Americans’ housing costs rose in November at the fastest rate since right before the Great Recession, helping push inflation higher than it has been in a long time.
The shelter component of the Consumer Price Index rose 3.8 percent in November from a year earlier, according to figures released Friday by the Bureau of Labor Statistics. That’s the largest 12-month jump since June 2007.
Overall, the CPI climbed 6.8 percent in November year-over-year, the largest increase in 39 years.
The increase, though, could signal a peak for rising prices.
“I think when we get further into 2022 the year-to-year comparisons are going to get a little bit easier,” said Mark Vitner, senior economist at Wells Fargo. “This year we’ve been comparing prices against a period last year when inflation was really moderated.”
Vintner said he expects the year-over-year increases to cool next year not just because they’ll be compared to 2021 figures, but also because the supply chain issues that led to spiking prices are starting to get straightened out.
The impact of Washington’s massive fiscal stimulus, Vintner added, will have a much longer-lasting effect. He said he expects inflation to average between 3 and 5 percent for the next five years.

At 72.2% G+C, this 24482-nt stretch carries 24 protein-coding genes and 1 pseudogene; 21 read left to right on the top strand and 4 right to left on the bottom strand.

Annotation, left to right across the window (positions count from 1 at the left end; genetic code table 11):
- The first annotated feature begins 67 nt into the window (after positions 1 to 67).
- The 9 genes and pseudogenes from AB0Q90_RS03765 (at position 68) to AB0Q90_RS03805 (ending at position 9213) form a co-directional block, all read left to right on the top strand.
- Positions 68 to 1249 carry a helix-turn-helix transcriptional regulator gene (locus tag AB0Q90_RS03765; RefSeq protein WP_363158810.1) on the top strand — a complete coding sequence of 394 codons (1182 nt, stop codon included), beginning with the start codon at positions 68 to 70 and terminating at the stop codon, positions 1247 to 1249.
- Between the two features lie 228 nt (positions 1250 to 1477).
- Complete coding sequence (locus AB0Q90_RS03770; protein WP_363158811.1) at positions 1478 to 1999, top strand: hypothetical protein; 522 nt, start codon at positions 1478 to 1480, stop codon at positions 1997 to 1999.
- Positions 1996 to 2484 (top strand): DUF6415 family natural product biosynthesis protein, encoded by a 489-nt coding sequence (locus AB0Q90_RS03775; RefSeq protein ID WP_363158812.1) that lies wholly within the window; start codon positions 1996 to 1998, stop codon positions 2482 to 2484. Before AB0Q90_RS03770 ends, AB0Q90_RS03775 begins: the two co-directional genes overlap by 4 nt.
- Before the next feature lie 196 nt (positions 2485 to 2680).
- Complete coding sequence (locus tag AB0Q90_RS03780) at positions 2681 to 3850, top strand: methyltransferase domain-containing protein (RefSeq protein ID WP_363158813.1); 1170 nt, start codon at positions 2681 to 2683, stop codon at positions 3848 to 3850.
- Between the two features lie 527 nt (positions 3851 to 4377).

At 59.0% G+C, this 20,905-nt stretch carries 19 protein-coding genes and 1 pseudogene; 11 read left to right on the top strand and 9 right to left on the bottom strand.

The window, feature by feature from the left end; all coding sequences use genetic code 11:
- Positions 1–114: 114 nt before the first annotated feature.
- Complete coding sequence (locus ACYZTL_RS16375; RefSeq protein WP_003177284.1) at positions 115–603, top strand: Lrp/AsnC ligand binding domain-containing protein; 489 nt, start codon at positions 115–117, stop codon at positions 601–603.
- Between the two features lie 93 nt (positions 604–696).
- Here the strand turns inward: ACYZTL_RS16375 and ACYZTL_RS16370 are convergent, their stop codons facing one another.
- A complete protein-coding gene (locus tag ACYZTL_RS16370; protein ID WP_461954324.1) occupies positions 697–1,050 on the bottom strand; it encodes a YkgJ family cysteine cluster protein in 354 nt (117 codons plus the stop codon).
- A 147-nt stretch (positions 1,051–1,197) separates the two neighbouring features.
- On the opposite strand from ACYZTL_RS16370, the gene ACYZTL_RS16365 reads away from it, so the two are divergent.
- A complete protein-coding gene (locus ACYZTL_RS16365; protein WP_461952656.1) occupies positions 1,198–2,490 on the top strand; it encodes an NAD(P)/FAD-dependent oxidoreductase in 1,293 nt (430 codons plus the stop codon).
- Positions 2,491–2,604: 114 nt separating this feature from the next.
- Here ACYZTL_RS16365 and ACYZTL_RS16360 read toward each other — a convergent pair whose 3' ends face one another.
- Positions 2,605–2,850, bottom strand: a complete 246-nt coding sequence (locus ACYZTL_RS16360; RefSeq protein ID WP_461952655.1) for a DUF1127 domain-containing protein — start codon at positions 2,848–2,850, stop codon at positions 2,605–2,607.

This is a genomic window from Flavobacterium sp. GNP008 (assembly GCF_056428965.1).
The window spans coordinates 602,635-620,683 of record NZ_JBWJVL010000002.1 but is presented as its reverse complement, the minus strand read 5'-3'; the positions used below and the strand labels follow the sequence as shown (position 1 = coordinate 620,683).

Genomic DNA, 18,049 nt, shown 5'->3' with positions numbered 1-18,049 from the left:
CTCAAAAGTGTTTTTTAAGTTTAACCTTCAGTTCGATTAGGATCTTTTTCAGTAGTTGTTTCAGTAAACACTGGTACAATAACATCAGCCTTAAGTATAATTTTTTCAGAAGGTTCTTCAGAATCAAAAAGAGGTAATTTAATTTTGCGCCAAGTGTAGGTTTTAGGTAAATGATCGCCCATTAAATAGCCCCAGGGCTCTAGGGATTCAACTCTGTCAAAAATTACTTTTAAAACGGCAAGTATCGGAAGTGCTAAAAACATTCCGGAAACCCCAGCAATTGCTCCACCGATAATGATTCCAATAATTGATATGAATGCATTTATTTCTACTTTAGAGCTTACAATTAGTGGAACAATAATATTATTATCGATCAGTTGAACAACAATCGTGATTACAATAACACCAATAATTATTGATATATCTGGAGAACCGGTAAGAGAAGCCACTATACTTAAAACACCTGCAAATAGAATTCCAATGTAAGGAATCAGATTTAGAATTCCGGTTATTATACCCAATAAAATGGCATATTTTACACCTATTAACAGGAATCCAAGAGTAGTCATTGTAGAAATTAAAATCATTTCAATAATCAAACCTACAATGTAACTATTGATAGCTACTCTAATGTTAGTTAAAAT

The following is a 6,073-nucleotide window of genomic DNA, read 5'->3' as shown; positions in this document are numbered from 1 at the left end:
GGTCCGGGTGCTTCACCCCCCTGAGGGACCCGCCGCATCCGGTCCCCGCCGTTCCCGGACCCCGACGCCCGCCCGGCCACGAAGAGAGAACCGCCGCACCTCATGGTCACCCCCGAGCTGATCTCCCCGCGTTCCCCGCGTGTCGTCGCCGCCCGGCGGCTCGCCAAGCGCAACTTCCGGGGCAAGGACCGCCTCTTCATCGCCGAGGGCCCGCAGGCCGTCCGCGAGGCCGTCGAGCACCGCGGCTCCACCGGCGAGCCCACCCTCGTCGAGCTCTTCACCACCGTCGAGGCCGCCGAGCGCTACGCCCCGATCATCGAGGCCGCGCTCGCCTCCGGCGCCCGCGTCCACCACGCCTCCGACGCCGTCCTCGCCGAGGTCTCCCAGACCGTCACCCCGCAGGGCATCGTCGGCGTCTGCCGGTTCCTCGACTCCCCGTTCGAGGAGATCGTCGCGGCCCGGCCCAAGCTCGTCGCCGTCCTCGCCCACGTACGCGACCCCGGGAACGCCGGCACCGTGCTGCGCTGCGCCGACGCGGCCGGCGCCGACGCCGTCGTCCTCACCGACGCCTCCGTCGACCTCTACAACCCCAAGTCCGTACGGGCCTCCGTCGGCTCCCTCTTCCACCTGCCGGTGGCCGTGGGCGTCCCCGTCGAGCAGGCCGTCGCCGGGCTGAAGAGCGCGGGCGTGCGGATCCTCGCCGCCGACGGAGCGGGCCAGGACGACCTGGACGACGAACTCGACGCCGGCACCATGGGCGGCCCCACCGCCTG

As for the impact on housing, Vintner said rising prices could accelerate the migration from higher-cost areas like coastal cities to markets where the cost of living is more affordable, such as the fast-growing Sun Belt cities.
“The rubber will really meet the road in the spring when we tend to see home buying and mortgage activity pick up,” he said.
The Labor bureau calculates the cost of shelter by looking at the equivalent that homeowners would pay in rent, plus actual rents paid for rental properties. It doesn’t factor in the price of homes, which the bureau considers an investment.
The exact impact that rising inflation has on the housing market, though, is up for debate. If people are spending more on groceries and gas, they have less to spend on mortgage payments. But rising prices could also prompt people to shift spending away from things like a expensive vacations to more spending on a home.
According to economists at Zillow, a lot depends on whether wages are keeping in step with non-housing costs. If they are, it tends to cancel out the way rising costs eat into spending on housing.
“That phenomenon might accurately characterize the movement of incomes and prices in 2020 and 2021, helping explain the rising demand for housing and, in turn, rapid home price appreciation over that same period,” Zillow economist Jeff Tucker wrote in a note.
One other way inflation could affect housing is by changing mortgage rates.
Most economists expect rates to rise somewhat next year as the Federal Reserve scales back its asset-purchase program.